hella real jewish ritual
Chew the Cymbal
By Avi Pitchon
A summary of the story thus far: David Katz was the lead singer and guitar player of the best band in the Israeli underground of the 1990’s, a trio named The Fluorescents. I think I went to all of their shows except the first one. They stopped performing in the early 2000’s. In their early days they wore suits and ties and played a dizzying mixture of punk, surf, garage and rockabilly. Over the decade of their activity their repertoire underwent an overwhelming evolution, as the exact same songs gradually shifted towards a layered and adventurous post-rock. They released one album, Exposure.
Toward the end they added a fourth member who played guitar and saxophone. His Name is Uri Kinrot, whom you know from Boom Pam and Ouzo Bazooka. The Drummer, Ram Gabbai, is still active in a variety of experimental collaborations, but his main project—which gave one, unforgettable performance (hint: Tectonics festival Tel Aviv, not the last one, the previous one)—is, according to his dictate, anonymous, and I am forbidden to say that it’s his project, which is really annoying. The Bass player, Yanay Nir, stopped making music. The last time Nir and Gabbai worked together post Fluorescents was in Michal Kahan’s backup band, more than a decade ago. David Katz moved to San Francisco and for a time sang Jewish liturgical music. In the last few years he comes to Israel once a year and performs, usually by himself, in vocal improvisation. Yeah yeah, it sounds lame, and I arrive at Levontin 7 fearing that I would have to publicly admit that Mr. Katz has lost his way in the regions of “plinky plonky,” the world of experimental improvisation that is so often plagued with the lethal combination of abysmal pretentiousness, the academism of music for musicians, and a very limited desire to communicate with the outer world, even when it pays for a ticket to see you.
But as far as I’m concerned we’re still somewhere on the genealogical continuum that began with The Fluorescents, so I feel a commitment to appear. It is Sunday night, most of the city is curled up at home, and the basement at Levontin 7 feels almost like a family living room. The situation is the absolute opposite of Elton John at the park arena (which is also happening tonight). This time Katz is supported by a charismatic drummer, Haggai Fershtman, who played in a million bands from Midnight Peacocks to Monotonix, and today can be seen mostly with the Cut Out Club.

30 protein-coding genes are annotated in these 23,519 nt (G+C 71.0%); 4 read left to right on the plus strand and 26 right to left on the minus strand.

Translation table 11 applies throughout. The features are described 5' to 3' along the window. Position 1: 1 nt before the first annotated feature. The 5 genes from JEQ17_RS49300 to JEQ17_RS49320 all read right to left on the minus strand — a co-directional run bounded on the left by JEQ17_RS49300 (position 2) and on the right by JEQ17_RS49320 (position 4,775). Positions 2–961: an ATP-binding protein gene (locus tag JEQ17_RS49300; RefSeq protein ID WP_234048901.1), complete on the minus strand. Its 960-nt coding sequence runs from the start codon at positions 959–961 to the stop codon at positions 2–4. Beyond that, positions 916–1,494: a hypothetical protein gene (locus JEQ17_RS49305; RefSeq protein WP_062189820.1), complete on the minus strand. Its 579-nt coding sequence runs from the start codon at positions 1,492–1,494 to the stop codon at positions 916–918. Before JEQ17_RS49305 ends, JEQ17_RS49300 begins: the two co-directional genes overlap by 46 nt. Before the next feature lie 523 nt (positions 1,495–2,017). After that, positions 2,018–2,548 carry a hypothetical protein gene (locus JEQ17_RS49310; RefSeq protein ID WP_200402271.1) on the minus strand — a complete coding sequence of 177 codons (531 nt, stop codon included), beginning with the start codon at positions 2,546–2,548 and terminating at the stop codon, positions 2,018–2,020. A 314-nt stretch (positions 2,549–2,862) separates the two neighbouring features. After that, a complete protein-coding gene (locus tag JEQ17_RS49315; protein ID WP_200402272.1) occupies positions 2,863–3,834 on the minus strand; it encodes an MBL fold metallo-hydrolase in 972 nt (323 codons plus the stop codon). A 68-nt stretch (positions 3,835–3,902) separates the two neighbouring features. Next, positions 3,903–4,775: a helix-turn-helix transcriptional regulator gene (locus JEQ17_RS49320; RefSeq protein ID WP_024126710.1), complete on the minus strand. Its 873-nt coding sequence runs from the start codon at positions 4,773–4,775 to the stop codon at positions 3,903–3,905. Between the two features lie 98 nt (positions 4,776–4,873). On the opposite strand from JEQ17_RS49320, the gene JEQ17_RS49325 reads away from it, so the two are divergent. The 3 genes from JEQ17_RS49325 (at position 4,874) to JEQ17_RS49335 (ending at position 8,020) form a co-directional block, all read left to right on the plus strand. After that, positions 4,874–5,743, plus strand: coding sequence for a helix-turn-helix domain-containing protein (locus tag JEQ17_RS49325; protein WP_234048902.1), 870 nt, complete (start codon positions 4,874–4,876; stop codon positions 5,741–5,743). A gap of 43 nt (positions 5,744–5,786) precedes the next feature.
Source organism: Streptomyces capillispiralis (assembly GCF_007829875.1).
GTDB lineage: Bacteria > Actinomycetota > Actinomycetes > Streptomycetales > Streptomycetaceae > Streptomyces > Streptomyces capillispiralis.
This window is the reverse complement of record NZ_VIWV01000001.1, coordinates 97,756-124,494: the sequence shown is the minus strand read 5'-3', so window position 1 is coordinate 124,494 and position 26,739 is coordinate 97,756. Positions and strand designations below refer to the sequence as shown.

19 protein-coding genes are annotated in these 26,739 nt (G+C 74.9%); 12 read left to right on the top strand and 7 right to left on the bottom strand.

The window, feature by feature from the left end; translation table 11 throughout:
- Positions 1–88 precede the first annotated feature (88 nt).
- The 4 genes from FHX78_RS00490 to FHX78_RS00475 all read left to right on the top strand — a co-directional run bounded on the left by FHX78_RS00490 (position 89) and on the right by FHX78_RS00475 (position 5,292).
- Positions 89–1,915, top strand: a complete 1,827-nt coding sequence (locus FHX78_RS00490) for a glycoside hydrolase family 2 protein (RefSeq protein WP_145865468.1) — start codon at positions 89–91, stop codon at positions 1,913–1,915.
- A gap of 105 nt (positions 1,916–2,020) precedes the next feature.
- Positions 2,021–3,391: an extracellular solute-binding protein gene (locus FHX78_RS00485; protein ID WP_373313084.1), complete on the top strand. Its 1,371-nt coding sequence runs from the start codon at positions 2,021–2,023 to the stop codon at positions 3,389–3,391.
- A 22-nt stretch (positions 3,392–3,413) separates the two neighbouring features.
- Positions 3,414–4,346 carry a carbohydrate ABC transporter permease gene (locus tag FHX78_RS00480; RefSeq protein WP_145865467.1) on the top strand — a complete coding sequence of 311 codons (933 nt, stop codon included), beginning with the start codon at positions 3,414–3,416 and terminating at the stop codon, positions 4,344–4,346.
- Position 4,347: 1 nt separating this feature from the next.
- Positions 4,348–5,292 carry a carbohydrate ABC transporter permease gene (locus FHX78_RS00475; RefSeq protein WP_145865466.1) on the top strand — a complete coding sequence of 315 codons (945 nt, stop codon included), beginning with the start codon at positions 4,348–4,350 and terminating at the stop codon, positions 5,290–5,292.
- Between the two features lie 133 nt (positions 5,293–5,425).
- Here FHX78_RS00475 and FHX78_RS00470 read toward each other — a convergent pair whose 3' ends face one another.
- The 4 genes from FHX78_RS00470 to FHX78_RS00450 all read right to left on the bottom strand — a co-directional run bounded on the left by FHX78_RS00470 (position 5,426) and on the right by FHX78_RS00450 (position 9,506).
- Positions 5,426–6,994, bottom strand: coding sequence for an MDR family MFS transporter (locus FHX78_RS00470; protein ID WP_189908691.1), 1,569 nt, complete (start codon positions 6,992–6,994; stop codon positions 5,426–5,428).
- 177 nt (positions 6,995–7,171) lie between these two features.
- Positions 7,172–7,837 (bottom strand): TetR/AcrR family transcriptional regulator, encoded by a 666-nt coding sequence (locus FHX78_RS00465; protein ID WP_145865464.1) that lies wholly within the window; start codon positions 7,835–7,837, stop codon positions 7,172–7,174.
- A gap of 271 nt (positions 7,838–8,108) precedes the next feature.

All fears of a boring show dissipate in a minute and a half. The chemistry between the compact Katz and the burly Fershtman is excellent. I mention the difference in physical dimension because that chemistry is not only musical but also very comical. At different moments in the performance one can witness Katz chewing on a cymbal, climbing on the audience, snuggling in his mother’s lap while gurgling in gibberish, frantically rearranging the chairs we sit on in what seems like a psychotic trance, and most of the time letting out of his throat things that sound like a voodooish and enchanted speaking in tongues. Every physical encounter with Fershtman, when he gets up from his drum kit, turns into an absurd scene reminiscent of Monty Python’s Fish Slapping Dance.
The audience goes through two metamorphic stages during the performance. The first stage is a result of how naturally and easily Katz inhabits his element, which in any non-performative situation would provoke among those present a yearning for the arrival of paramedics that will take him back to the asylum. It’s clear that Katz practices whatever this thing is that he’s doing for hours and years, it’s clear that he really doesn’t care what anyone would think about him, and it’s clear that he is an uber-performer. It causes you, after five minutes, to simply forget that the situation is bizarre. Communal singing? Israeli Rock? Synchronized Swimming? David Katz running away in his socks from Haggai Fershtman who chases him crawling, with his hands inside Katz’s shoes? What’s the difference? The second stage is that everybody is holding their bellies in laughter. At an avant-garde improv show. Next year when he returns, promise me you’ll come see.
David Katz and Haggai Fershtman, Levontin 7, Tel-Aviv, May 29.